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Issues and Insights

This page provides links to recent articles, reports and announcements relating to transportation policy, legislation and research. The entries are drawn from a wide range of sources, including national newspapers, magazines and websites. If you come across interesting transportation reading that might deserve posting here, let us know at [email protected]

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Texas Blackouts Point to Coast-to-Coast Crises Waiting to Happen

The New York Times, 2/20/21 - Even as Texas struggled to restore electricity and water over the past week, signs of the risks posed by increasingly extreme weather to America’s aging infrastructure were cropping up across the country.The week’s continent-spanning winter storms triggered blackouts in Texas, Oklahoma, Mississippi and several other states. One-third of oil production in the nation was halted. Drinking-water systems in Ohio were knocked offline. Road networks nationwide were paralyzed and vaccination efforts in 20 states were disrupted.

Letting Cities and Regions Lead Infrastructure Investment

Planetizen, Feb. 19. 2021 - The Rice University Kinder Institute for Urban Research worked with former Secretary of the U.S. Department of Housing and Urban Development Henry Cisneros to publish a new report charting a path for "bottom-up" infrastructure investment for post-pandemic recovery.

Inside the ‘Wikipedia of Maps,’ Tensions Grow Over Corporate Influence

CityLab, Feb. 19, 2021 -What do Lyft, Facebook, the International Red Cross, the U.N., the government of Nepal and Pokémon Go have in common? They all use the same source of geospatial data: OpenStreetMap, a free, open-source online mapping service akin to Google Maps or Apple Maps. But unlike those corporate-owned mapping platforms, OSM is built on a network of mostly volunteer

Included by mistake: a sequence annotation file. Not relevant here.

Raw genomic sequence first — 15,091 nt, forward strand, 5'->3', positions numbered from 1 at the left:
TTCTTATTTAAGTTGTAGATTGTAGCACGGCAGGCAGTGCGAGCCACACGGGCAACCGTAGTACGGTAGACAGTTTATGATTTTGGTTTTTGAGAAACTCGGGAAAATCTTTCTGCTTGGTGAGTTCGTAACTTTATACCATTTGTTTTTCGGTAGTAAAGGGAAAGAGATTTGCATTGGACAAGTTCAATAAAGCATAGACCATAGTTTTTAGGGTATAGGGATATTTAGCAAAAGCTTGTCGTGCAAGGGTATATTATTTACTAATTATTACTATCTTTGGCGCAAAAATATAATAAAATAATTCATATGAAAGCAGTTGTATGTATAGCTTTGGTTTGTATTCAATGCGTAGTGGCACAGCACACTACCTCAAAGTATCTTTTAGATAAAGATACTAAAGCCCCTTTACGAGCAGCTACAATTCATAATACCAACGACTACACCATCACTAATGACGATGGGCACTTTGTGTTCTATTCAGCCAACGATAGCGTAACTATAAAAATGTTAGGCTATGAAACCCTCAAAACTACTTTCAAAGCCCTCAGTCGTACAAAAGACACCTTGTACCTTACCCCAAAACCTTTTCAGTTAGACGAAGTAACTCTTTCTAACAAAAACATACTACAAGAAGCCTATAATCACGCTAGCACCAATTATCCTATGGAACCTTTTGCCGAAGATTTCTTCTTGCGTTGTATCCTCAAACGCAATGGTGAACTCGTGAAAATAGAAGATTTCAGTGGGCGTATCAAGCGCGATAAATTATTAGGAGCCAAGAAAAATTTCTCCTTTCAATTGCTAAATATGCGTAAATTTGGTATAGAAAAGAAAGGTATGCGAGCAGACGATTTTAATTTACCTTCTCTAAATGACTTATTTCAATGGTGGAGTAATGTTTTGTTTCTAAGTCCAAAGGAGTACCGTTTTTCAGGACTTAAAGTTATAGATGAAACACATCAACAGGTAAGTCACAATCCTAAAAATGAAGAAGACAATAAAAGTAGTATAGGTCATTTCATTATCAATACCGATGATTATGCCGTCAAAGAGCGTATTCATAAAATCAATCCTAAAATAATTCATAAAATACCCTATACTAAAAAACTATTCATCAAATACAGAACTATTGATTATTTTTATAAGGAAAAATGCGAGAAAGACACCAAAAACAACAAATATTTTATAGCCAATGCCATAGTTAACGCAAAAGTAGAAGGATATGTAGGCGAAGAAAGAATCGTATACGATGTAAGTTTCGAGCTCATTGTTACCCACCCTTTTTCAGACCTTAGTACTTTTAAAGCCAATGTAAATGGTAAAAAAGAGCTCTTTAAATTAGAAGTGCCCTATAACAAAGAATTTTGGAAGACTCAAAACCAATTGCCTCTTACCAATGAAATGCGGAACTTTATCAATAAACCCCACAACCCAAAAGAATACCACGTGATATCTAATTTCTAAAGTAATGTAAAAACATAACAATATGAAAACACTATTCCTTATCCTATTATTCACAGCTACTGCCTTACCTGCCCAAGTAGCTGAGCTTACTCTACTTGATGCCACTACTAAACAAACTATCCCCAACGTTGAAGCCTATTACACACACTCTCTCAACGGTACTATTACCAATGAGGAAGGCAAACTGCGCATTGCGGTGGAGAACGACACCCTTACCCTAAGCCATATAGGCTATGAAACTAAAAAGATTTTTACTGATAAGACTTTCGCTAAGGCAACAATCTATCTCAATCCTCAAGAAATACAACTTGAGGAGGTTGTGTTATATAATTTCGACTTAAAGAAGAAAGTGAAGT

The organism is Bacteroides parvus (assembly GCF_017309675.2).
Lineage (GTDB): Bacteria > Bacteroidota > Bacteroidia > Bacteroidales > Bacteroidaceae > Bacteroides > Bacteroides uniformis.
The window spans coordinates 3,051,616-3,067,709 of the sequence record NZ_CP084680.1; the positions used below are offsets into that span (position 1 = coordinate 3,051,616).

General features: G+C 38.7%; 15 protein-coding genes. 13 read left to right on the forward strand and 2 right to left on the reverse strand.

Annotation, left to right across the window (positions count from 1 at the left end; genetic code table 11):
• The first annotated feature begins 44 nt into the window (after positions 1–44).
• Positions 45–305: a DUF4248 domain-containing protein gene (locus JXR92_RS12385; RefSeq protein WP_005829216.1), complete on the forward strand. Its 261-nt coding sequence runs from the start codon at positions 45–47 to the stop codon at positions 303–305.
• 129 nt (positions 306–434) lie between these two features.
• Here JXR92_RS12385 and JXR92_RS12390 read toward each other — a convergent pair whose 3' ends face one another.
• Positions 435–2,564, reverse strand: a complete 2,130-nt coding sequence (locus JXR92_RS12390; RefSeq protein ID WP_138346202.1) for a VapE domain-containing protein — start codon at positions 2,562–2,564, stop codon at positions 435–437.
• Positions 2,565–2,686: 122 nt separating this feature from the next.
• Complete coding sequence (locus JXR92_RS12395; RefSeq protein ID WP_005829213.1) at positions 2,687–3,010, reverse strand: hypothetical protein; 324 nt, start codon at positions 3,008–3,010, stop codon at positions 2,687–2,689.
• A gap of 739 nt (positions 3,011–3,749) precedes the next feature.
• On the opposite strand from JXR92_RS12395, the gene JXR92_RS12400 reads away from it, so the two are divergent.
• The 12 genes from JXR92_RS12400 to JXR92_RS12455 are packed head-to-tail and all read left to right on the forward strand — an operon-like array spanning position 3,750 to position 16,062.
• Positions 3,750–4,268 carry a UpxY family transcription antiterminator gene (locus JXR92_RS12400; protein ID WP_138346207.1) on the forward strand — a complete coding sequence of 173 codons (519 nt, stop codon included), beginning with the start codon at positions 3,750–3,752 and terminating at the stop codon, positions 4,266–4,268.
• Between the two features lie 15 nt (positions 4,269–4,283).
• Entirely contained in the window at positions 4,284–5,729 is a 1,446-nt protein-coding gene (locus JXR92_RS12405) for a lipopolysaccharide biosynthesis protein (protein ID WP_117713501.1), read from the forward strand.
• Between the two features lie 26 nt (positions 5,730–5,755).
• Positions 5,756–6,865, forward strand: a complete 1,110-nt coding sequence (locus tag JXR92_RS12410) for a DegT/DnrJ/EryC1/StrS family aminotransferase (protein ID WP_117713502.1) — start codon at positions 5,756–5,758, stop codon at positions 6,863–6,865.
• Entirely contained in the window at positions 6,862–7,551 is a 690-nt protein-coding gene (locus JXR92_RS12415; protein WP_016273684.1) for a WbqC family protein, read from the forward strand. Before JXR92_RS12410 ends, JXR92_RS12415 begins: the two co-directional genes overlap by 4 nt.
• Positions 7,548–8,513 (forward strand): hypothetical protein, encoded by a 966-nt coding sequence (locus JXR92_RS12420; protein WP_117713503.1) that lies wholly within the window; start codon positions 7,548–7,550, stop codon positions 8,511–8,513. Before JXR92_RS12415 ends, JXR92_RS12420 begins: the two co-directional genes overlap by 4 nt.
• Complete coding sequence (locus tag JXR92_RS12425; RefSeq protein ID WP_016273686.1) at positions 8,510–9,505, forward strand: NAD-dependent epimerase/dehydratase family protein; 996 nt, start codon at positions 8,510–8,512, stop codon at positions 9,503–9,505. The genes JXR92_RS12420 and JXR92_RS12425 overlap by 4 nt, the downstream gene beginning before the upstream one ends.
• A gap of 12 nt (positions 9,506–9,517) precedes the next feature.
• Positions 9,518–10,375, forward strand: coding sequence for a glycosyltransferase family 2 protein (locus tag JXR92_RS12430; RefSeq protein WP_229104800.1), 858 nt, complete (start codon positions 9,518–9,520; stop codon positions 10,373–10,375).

Is This High-Speed Train the First Megaproject of the Biden Era?

CityLab, Feb. 17, 2021 - It is an audacious vision for high-speed rail in the Northeast: new tunnels out of New York City and under the Long Island Sound, routing trains up through Hartford, Providence and Boston. With electric locomotives that top 200 miles per hour, travel time between New York and Boston would be slashed to 100 minutes — two hours quicker than current Acela service, the fastest train that Amtrak now runs. Construction would consume 20 years and require building the largest underwater tunnel in North America. The price tag: $105 billion.

One Thing Millennials Aren't Killing? Public Transportation Facebook Twitter Flipboard Email

NPR, Feb. 5, 2021 - Millennials are often blamed for "killing" things. Whether it's golf, mayonnaise, vacations, or marriage — it's become almost a cliché. However, public transportation is one thing many millennials, and their younger counterparts in Gen Z, are trying to save.

Moynihan Train Hall: It’s Stunning. And, a First Step.

New York Times, January 11, 2021- A $1.6 billion transformation of a post office has given the city a lofty, light-filled steel, glass and marble cathedral, our critic writes.

Make Way for the ‘One-Minute City’ CityLab, Jan. 5, 2021 - While the “15-minute city” model promotes neighborhood-level urban planning, Sweden is pursuing a hyper-local twist: a scheme to redesign every street in the nation.  
 
Car buying has changed forever Axios, January 3, 2021 -  It took a pandemic to drag the car-buying process into the 21st century — and consumers are never going back. After COVID-19, consumers can now buy cars online as they do almost everything else, with the ability to complete the entire transaction digitally and take delivery without ever setting foot in a showroom.
The Gospel of Hydrogen Power New York Times - Dec. 28, 2020 - Mike Strizki powers his house and cars with hydrogen he home-brews. He is using his retirement to evangelize for the planet-saving advantages of hydrogen batteries.
 
How New Yorkers Want to Change the Streetscape for Good nytimes.com, 12/18/20 - Of all the ways the pandemic reshaped New York City’s streetscape, the most profound example might have been found on Vanderbilt Avenue as it cut through brownstone Brooklyn. On weekends jazz bands played on the corners. Friends reunited on the median. Children zigged and zagged on their bikes as diners sat at bistro tables atop asphalt. The faint sound of cars could be heard in the distance.
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